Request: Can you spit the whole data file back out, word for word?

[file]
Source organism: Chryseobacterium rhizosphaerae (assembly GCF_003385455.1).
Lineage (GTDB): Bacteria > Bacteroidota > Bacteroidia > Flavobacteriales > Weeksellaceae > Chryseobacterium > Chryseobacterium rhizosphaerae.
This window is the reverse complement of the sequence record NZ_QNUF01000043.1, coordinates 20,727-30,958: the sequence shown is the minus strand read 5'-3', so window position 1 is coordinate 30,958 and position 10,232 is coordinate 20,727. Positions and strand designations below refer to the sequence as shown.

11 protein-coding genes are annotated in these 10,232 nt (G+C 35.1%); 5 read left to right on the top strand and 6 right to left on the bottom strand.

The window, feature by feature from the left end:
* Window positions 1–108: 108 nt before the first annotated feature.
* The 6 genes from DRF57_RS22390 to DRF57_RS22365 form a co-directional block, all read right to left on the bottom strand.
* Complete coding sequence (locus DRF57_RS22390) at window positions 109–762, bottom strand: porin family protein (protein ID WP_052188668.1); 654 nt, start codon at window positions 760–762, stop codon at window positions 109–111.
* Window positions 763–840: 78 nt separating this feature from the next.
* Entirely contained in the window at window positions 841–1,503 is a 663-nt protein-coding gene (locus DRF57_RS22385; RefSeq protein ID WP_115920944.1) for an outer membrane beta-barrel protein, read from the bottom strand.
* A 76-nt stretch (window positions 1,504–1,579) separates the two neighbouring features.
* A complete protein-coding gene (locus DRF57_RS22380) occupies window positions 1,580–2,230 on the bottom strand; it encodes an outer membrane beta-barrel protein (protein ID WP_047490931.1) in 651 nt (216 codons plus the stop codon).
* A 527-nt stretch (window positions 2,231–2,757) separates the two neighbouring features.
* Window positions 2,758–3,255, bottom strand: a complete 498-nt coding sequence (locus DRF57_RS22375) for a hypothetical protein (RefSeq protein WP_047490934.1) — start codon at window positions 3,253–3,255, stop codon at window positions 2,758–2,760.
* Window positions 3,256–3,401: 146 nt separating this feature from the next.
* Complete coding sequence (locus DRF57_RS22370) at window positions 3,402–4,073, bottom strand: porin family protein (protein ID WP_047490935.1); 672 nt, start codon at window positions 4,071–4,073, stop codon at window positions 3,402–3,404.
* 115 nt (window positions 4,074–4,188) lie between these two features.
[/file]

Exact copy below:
Source organism: Chryseobacterium rhizosphaerae (assembly GCF_003385455.1).
Lineage (GTDB): Bacteria > Bacteroidota > Bacteroidia > Flavobacteriales > Weeksellaceae > Chryseobacterium > Chryseobacterium rhizosphaerae.
This window is the reverse complement of the sequence record NZ_QNUF01000043.1, coordinates 20,727-30,958: the sequence shown is the minus strand read 5'-3', so window position 1 is coordinate 30,958 and position 10,232 is coordinate 20,727. Positions and strand designations below refer to the sequence as shown.

11 protein-coding genes are annotated in these 10,232 nt (G+C 35.1%); 5 read left to right on the top strand and 6 right to left on the bottom strand.

The window, feature by feature from the left end:
* Window positions 1–108: 108 nt before the first annotated feature.
* The 6 genes from DRF57_RS22390 to DRF57_RS22365 form a co-directional block, all read right to left on the bottom strand.
* Complete coding sequence (locus DRF57_RS22390) at window positions 109–762, bottom strand: porin family protein (protein ID WP_052188668.1); 654 nt, start codon at window positions 760–762, stop codon at window positions 109–111.
* Window positions 763–840: 78 nt separating this feature from the next.
* Entirely contained in the window at window positions 841–1,503 is a 663-nt protein-coding gene (locus DRF57_RS22385; RefSeq protein ID WP_115920944.1) for an outer membrane beta-barrel protein, read from the bottom strand.
* A 76-nt stretch (window positions 1,504–1,579) separates the two neighbouring features.
* A complete protein-coding gene (locus DRF57_RS22380) occupies window positions 1,580–2,230 on the bottom strand; it encodes an outer membrane beta-barrel protein (protein ID WP_047490931.1) in 651 nt (216 codons plus the stop codon).
* A 527-nt stretch (window positions 2,231–2,757) separates the two neighbouring features.
* Window positions 2,758–3,255, bottom strand: a complete 498-nt coding sequence (locus DRF57_RS22375) for a hypothetical protein (RefSeq protein WP_047490934.1) — start codon at window positions 3,253–3,255, stop codon at window positions 2,758–2,760.
* Window positions 3,256–3,401: 146 nt separating this feature from the next.
* Complete coding sequence (locus DRF57_RS22370) at window positions 3,402–4,073, bottom strand: porin family protein (protein ID WP_047490935.1); 672 nt, start codon at window positions 4,071–4,073, stop codon at window positions 3,402–3,404.
* 115 nt (window positions 4,074–4,188) lie between these two features.